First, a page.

To lessen the amount of electronic waste the EU produces each year, the European Parliament has been a loud proponent of universal chargers using USB Type-C ports.
The new regulation requiring nearly all mobile electronics sold in the EU in the upcoming years to enable USB-C charging was officially adopted this week(opens in new tab) by the European Parliament.
All smartphones, tablets, gaming consoles, headphones, keyboards, mice, portable navigation systems, e-book readers, portable speakers, and cameras marketed in the EU starting in 2024 will need to have a USB Type-C connection for charging.
Beginning in the spring of 2026, laptops will be subject to the rule.
Because not all laptops will be obliged to have a USB Type-C port for charging, the regulation will only apply to portable electronics that need power delivery of up to 100 Watts.
High-performance gaming laptops, for instance, won’t need to employ USB Type-C charging. Furthermore, it appears that the EU will simply require all laptops to support USB-C and would not mandate that firms like Apple erase their proprietary charging ports (such as those with MagSafe plugs).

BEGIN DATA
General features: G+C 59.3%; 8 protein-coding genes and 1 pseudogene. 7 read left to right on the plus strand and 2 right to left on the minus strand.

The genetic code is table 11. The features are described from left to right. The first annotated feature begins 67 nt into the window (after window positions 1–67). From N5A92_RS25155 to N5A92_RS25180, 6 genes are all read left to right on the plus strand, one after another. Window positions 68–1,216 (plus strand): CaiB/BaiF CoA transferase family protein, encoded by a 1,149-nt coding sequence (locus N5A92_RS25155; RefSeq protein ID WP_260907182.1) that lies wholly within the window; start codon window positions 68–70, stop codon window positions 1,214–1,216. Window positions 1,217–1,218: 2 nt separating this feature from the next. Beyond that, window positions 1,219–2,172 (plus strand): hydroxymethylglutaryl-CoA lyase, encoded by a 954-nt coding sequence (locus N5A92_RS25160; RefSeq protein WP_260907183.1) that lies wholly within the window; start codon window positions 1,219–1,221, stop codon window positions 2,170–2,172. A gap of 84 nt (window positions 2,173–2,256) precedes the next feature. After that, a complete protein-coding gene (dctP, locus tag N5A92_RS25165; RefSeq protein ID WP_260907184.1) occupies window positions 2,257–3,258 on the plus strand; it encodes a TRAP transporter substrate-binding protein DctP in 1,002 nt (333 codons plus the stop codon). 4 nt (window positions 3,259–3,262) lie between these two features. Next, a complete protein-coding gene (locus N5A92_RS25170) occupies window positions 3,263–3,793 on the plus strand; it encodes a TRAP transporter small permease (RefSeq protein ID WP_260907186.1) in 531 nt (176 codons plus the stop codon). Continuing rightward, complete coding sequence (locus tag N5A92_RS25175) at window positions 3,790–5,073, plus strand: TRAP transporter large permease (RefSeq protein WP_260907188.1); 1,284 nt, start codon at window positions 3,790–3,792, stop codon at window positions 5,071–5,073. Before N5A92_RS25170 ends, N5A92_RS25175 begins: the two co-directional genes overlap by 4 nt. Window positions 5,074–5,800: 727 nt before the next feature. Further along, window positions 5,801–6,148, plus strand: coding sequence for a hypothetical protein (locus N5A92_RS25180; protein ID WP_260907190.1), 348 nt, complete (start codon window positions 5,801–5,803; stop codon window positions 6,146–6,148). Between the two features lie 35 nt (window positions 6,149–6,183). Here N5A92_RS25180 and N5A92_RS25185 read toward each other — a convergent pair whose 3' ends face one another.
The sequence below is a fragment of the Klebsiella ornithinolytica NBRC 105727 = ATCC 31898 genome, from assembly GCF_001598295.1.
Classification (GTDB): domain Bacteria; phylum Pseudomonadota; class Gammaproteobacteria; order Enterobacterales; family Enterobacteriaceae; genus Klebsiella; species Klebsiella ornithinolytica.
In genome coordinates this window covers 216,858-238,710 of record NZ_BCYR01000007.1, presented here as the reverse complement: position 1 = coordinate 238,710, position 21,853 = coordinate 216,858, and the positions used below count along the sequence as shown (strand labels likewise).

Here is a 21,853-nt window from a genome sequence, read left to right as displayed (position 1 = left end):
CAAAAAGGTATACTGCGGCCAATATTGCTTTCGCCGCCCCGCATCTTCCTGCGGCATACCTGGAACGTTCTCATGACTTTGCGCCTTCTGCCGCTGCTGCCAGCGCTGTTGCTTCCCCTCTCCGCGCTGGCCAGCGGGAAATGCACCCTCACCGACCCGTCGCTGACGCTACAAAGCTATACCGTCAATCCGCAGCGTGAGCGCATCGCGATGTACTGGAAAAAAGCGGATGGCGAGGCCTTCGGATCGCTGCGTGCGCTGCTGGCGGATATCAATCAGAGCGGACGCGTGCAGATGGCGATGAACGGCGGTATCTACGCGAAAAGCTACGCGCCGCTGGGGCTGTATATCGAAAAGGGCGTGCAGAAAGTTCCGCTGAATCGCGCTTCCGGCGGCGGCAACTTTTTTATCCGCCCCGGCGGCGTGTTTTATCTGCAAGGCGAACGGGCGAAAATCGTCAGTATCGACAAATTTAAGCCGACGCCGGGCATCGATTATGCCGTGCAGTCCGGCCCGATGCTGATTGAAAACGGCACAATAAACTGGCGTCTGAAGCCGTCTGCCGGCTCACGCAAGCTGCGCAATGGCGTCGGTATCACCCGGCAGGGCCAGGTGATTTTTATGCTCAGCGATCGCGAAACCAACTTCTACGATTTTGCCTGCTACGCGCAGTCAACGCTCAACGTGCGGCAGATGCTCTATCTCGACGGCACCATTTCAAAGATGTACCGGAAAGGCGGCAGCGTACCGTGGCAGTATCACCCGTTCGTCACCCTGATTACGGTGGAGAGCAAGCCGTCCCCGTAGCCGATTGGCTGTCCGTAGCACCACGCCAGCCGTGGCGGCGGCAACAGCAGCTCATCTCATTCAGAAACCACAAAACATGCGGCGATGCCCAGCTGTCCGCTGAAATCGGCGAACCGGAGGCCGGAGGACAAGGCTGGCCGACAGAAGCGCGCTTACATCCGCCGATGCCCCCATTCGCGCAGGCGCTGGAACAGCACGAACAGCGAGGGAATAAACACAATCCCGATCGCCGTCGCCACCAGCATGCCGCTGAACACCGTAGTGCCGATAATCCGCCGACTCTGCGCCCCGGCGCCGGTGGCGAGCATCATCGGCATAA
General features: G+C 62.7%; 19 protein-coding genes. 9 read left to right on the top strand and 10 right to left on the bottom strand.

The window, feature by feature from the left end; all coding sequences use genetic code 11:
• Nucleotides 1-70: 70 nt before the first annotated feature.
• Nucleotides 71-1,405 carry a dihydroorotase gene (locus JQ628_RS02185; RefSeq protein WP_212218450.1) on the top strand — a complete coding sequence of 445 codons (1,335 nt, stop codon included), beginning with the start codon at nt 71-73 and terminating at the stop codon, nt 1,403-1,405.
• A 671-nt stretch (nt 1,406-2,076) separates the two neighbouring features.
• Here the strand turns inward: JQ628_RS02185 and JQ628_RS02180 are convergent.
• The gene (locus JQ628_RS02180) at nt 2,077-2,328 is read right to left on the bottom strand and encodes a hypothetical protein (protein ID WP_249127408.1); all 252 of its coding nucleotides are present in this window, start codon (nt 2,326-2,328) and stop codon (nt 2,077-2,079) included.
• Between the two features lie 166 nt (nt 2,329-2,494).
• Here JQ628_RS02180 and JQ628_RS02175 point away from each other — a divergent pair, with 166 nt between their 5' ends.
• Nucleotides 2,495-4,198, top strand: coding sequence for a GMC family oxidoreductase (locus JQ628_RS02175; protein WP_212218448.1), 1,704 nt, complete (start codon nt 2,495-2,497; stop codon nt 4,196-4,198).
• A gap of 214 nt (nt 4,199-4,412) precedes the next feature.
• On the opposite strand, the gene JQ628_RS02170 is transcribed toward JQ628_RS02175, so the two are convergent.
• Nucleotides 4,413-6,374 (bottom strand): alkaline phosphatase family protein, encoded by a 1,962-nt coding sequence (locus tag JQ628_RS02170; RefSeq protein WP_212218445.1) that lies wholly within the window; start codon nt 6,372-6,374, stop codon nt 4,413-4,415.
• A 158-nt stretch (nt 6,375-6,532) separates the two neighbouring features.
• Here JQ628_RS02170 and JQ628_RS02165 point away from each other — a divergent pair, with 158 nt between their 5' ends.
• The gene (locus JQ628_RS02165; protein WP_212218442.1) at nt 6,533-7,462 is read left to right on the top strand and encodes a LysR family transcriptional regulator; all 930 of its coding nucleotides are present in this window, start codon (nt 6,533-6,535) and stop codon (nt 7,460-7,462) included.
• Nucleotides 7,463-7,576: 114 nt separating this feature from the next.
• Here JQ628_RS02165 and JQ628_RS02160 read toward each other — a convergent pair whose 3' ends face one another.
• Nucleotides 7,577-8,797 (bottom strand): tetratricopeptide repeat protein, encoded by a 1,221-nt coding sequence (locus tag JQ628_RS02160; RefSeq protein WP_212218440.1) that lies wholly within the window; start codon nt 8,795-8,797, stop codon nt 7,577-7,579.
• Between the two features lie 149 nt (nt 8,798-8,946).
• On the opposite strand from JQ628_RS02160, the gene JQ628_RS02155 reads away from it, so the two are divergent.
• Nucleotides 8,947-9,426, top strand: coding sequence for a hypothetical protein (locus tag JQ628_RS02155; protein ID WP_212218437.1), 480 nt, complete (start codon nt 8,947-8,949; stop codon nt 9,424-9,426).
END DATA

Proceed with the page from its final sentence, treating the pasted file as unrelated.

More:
By the end of 2024, the EU plans to harmonise interoperability standards for wireless chargers in order to ensure interoperability between devices from different vendors and prevent the technological “lock-in” effect. The common charger project is not limited to wired USB charging.
The EU will also compel hardware businesses provide chargers and gadgets with proper labelling that reflect the capabilities of new power bricks in order to aid the end user in making better educated decisions about the power bricks they should purchase for their devices.
The EU estimates that using universal chargers will enable its citizens to avoid spending up to €250 million a year on needless power brick purchases and to get rid of roughly 11,000 tonnes of electronic garbage each year.